Restricted Stock Plans & The Impact of Your Choices

June 30, 2021 9:48 am

Kristina M. Mello, MBA

Financial Planner and Advisor

Stock benefit plans come in a variety of flavors, each requiring thoughtful decision making along the way to maximize the benefits these types of plans can offer. In this blog we explore the challenges these types of plans can present to clients and some important considerations you should be aware of.

Challenges of these types of plans
You can acquire a restricted stock plan in a few ways, and the specific type of plan you have is important to distinguish as the rules governing each plan vary widely.  Highly compensated employees often receive company stock as part of their overall compensation package, while other employees may be eligible to participate in an employee stock purchase plan. Because each plan is unique, rules for selling your stock are not uniform. Suddenly you find yourself beginning to accumulate wealth, but how, and when, do you trade your stock to use the proceeds for personal goals?

When Can You Sell?
Typically, there are restrictions in place that dictate when you can sell your restricted stock. For example, if you are a subject to Rule 144, you will likely have a 10b5-1 plan in place that facilitates selling of stock and sending the required documentation to the relevant exchanges where the stock trades. Those subject to this rule are executives, directors, or controlling shareholders of the issuing company. This is because as a 144 employee, you may have insider information that could create an advantage for you to sell stock ahead of the public. Therefore, these executive employees are usually subject to a “blackout” period for a few weeks prior to the company earnings announcement. This allows the public to act on the newly released information without giving the employees who are privy to the information first an unfair advantage.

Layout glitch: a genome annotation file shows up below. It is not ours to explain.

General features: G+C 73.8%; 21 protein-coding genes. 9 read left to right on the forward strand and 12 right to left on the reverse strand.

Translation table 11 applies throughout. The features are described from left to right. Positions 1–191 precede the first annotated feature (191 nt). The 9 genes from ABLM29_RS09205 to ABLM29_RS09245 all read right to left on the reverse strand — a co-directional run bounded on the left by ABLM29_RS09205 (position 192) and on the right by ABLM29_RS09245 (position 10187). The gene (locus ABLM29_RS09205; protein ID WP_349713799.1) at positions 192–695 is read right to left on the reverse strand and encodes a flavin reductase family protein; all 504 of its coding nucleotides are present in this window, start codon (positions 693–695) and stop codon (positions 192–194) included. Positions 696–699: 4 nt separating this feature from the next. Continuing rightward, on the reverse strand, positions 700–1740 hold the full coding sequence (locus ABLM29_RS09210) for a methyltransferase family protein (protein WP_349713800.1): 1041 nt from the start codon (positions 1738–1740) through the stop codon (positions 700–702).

Other employees who are not subject to Rule 144 are typically still tied to a vesting schedule that specifies the earliest you can sell your company stock. Once vested, you can choose to sell some shares or hold them for potential appreciation and more favorable tax treatment.

If you are participating in an employee stock purchase plan, you are incentivized to buy shares of the company you work for at a discount. A preselected amount is automatically deducted from your paycheck and funneled into the ESPP during the offering period. At the end of this period, shares are purchased for all employees in the plan. This usually happens automatically, in six-month tranches (this can vary by plan). This type of plan has a lookback provision which allows employees to receive the more favorable stock price, which is either the stock’s market price at the beginning of the offering period or the purchase date. Once you own the shares, you can trade them.

When Should You Sell?
Just because you find yourself in an open window to trade, it does not always mean you are ready to sell your stock. But when is the optimal time to shed some shares? This depends on a few things, mainly as it relates to your overall asset allocation, potential tax implications, and your anticipated longevity with the company.